Posted by liamptk on September 3rd, 2015
LSL/Acadametrics released the encouraging results of their Scottish House Price Index today.
There have been 2,674 more house sales in first half of 2012 compared to equivalent period last year – however, it wasn’t only transactions that were on the rise. Prices in Midlothian rose by £20,000 in the last year, with those in Edinburgh rising by almost £13,000.
Richard Sexton, director of e.surv chartered surveyors, part of LSL, comments:
“The Scottish housing market is climbing the ladder to recovery rung by rung. Despite the impact of the Jubilee bank holidays, house sales so far this year are 9% higher than in the equivalent period last year. The fact activity has increased during a year when the economy has been weak bodes well for the future, and is testament to the underlying strength of the housing market and pent up demand.”
“Although bank lending is still in the doldrums, evidently more buyers have been able to access mortgages than in 2011. More buyers have rolled up their sleeves and built the big deposits banks require to access affordable loans, which has eased the gridlock in the market and jump-started activity. An air of cautious optimism surrounds the Scottish housing market at the moment. Slowly but surely the building blocks of recovery are being put in place.”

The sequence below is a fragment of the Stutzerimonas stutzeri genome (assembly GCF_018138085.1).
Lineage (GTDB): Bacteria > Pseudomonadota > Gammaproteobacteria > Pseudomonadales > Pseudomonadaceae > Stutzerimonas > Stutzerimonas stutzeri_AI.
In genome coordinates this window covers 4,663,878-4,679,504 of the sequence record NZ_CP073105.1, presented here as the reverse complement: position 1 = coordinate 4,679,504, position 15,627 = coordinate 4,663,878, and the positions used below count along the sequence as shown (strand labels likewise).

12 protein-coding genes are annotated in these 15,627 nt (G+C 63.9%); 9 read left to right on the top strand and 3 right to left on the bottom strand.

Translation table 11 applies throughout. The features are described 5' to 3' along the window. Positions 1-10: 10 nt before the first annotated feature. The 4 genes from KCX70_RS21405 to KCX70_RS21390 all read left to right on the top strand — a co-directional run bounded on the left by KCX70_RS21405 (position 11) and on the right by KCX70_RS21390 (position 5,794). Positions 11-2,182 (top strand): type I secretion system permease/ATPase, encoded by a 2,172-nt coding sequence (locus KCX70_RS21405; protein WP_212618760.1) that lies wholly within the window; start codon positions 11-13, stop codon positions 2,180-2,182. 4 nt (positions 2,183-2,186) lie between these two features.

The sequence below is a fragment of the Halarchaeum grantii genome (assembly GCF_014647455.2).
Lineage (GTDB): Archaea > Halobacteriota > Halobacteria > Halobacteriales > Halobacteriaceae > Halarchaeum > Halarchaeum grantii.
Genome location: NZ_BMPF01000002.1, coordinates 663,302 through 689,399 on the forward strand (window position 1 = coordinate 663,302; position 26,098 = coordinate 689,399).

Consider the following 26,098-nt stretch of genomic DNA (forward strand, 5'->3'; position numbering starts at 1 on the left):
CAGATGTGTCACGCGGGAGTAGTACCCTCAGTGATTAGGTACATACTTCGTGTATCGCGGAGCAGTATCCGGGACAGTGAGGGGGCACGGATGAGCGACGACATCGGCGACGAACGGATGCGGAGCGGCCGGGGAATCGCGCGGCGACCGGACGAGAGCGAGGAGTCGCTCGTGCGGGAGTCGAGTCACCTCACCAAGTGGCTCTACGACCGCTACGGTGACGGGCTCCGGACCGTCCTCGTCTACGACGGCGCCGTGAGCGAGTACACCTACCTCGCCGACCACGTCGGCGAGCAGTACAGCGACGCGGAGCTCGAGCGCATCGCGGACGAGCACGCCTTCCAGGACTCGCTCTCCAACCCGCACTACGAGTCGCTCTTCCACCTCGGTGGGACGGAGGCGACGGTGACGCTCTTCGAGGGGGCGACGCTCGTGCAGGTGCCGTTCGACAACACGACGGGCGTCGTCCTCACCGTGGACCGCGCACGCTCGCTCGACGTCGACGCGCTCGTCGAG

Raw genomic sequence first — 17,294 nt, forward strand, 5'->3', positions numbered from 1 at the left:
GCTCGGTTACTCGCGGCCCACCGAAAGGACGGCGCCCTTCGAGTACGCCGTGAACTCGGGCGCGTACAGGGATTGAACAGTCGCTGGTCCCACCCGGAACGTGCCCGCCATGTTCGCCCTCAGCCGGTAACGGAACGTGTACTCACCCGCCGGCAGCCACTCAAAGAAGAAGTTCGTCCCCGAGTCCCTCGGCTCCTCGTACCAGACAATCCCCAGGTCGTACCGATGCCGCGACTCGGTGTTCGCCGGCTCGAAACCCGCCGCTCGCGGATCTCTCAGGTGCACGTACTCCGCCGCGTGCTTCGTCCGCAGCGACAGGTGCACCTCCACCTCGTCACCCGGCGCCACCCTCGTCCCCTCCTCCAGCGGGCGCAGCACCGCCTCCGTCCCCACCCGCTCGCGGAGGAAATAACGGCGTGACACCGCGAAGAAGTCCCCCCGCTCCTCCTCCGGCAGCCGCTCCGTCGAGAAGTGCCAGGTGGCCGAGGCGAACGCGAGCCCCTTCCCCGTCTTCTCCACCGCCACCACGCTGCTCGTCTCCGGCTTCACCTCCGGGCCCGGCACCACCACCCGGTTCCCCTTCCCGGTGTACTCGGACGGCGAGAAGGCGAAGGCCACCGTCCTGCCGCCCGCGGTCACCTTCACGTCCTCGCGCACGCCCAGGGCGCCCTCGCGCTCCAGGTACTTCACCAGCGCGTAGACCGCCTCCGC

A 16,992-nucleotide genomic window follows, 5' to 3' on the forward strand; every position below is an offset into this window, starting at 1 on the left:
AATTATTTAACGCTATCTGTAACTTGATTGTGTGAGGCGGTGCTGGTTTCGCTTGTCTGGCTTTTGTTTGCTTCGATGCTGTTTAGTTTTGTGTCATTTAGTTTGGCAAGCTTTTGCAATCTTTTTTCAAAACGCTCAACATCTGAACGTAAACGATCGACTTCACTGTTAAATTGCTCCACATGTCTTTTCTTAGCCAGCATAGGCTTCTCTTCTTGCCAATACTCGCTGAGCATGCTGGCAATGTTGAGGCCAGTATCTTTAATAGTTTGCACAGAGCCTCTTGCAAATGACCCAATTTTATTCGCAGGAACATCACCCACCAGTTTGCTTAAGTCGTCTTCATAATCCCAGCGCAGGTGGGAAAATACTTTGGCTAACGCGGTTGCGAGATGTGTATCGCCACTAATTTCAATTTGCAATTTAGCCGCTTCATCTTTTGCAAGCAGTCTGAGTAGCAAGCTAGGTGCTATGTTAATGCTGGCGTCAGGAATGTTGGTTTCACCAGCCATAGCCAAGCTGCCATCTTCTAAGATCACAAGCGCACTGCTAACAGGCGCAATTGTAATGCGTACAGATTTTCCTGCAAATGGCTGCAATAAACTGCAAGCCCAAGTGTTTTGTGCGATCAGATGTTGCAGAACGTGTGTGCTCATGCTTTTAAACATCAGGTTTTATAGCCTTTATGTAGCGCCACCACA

“But there is still a long way to before the market drags itself out the hole dug for it by the financial crisis. Sales are still at half they level they were before 2008. Recoveries from recessions caused by debt are always fragile, and a severe downturn in the eurozone or a sharp squeeze on the credit available to banks could still shatter much of the progress the market has made. Despite the deposits being saved, the lack of loans to first time buyers is a huge roadblock to a complete recovery.”
“Prices are erratic on a regional basis. Areas like Edinburgh and other parts of Midlothian, which have pockets of wealthier buyers, have seen prices rise considerably over the past year. These areas are full of buyers with more equity, so more people are finding it easier to get a mortgage. This is pushing demand above supply and causing prices to rise. On the flip side, less affluent areas with high unemployment have seen activity drop away, which has dragged down prices.”